The organisation or individual that commissions the project is called the client. To design and build the project the client gets together a specialist team of consultants then employs a contractor to build it.
Clients, consultants and contractors all employ graduate engineers, so your choice of employer depends on which stage of the process you would like to be involved in.
Some clients do not build enough to make it worth their while having engineers on their staff full time, so they bring in external consultants right at the start. However, others, such as the Highways Agency, Network Rail, Transport for London, water companies and property developers are responsible for building, running and managing assets that require the full-time input of engineers.
As a graduate engineer with one of these clients you could get involved in feasibility studies and outline designs, detailed design, project management and, ultimately, managing the finished asset.
At different stages in the process you will work with external consultants who bring specific expertise. Usually, once a project has been planned and the financing found for it, the client hands it over to consultants and contractors to do the detailed design and build it. At this stage the client's engineers are responsible for making sure the client gets the job it wants.
Consultants get involved with planning and designing projects. They have the engineering expertise to translate the client's ideas into something that can be built.
Consulting engineers may be brought in right at the start of a project to help with feasibility or costing, or may be called in later, when the client wants detailed design carried out. Work includes preparing tenders, technical design, preparing design calculations, site surveys and detailed drawings.
Much of a consultant's work is office-based, but they also supervise work on site, making sure the contractor is building according to the plans that have been agreed, monitoring safety, ensuring the contractor has all the information it needs and solving problems.
Some consultancies employ engineers for every sector of building and construction. Others specialise in certain types of projects – such as transportation or buildings – or are dedicated to one specialism like geotechnics or water.
Contractors build the projects, employing the labour and bringing in equipment and materials to translate the designer's plans into reality. Contractors employ engineers to implement the designs and manage the work on site.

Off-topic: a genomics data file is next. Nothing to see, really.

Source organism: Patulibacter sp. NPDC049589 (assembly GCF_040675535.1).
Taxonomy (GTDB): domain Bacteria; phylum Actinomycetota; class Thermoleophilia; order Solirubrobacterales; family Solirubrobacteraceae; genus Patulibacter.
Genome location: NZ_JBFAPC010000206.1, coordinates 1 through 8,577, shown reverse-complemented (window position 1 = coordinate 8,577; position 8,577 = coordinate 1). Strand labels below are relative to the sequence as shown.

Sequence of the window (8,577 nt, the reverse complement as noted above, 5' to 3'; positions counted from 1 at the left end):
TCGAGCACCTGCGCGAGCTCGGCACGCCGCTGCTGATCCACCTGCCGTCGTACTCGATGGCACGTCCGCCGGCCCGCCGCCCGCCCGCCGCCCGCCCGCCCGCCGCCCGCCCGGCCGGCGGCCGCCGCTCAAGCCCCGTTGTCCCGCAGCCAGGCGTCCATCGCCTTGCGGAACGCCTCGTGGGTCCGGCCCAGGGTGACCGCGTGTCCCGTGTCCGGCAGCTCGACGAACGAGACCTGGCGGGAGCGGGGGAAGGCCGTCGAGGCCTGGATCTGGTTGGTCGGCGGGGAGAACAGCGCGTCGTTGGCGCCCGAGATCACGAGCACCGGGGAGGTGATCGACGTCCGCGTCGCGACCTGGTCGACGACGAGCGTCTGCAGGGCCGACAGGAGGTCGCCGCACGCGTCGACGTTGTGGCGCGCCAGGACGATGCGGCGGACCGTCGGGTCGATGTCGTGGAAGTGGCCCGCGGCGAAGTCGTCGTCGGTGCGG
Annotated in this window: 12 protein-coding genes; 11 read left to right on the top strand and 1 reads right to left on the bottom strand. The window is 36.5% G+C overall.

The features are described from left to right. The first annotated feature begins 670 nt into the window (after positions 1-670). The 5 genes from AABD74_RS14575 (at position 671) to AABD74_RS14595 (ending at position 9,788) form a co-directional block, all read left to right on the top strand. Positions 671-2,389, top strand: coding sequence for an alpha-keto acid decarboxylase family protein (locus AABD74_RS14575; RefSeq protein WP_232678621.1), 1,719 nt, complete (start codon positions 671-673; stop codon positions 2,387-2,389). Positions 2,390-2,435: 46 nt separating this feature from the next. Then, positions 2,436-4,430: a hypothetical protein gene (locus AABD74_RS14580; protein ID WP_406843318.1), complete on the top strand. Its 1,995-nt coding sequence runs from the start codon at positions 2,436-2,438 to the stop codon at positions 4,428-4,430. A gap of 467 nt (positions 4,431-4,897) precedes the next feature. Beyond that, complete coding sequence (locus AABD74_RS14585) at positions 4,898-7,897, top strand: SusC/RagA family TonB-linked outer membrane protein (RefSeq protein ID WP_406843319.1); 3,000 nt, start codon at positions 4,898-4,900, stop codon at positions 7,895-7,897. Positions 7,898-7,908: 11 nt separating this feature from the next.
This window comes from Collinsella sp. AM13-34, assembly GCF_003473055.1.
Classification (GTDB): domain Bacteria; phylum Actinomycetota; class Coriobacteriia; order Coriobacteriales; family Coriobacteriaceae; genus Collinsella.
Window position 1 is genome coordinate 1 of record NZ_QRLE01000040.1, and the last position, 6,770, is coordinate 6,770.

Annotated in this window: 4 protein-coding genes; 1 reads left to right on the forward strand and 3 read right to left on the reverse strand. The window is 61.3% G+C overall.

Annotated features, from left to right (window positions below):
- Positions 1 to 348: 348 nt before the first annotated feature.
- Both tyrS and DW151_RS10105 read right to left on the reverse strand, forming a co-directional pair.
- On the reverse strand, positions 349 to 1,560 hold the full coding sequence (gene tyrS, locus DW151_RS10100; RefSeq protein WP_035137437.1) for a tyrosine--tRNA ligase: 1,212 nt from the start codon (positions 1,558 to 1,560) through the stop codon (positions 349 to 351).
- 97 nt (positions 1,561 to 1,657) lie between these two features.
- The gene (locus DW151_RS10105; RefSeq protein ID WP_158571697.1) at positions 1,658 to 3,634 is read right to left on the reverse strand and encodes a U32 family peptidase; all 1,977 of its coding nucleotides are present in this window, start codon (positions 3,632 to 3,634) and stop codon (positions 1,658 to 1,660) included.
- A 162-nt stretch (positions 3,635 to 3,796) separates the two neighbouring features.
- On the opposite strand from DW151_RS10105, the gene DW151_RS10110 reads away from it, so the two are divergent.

All three of these sectors employ graduate engineers, often on a training programme recognised by the Institution of Civil Engineers that usually lasts about three years.
If you join a company that does not offer all the experience needed for the ICE's Professional Review, they may be able to second you to another company.
For example, working for a consultancy may not give you opportunities to work on site, so some consultants arrange a secondment with a contractor for six months.
It works the other way too, as engineers who work on site most of the time may need to join a consultant for a few months to get high-quality design experience.
If your management skills are stronger than your technical skills, you may want to get into project management.
Project managers need to be good with people, very well organised and capable of planning ahead, and working to a timetable. It is the project manager who pulls the team together and makes sure that the work is on track, whether that is on site or in the design office. You can do this with any employer – consultant, contractor, client or public sector – so ask when you apply what the opportunities are likely to be.
If you want to work within a community, the fourth option is to join a local authority such as a county or city council. Local authorities are responsible for providing all the services in their area, including roads, drainage, waste management and schools.
Local authority engineers can act in both the client and consultant role. Most of the construction is contracted out, but engineers are needed to supervise the work.
A graduate engineer's job with a local authority usually involves a range of design and site work, and dealing with the public.
FOR MORE INFORMATION...
Reading NCE every week will help you learn more about the vast range of work you can do as a civil engineer. The editorial will tell you who is doing what and where, while the recruitment advertisements will give you an idea of the jobs which are on offer once you are out in the world as a civil engineer.
If you join the ICE as a student member, which is free, you can receive NCE for only £20 rather than the usual £107. For more details go to www.ice.org.uk/students. Remember to tell ICE if you change address so NCE goes with you.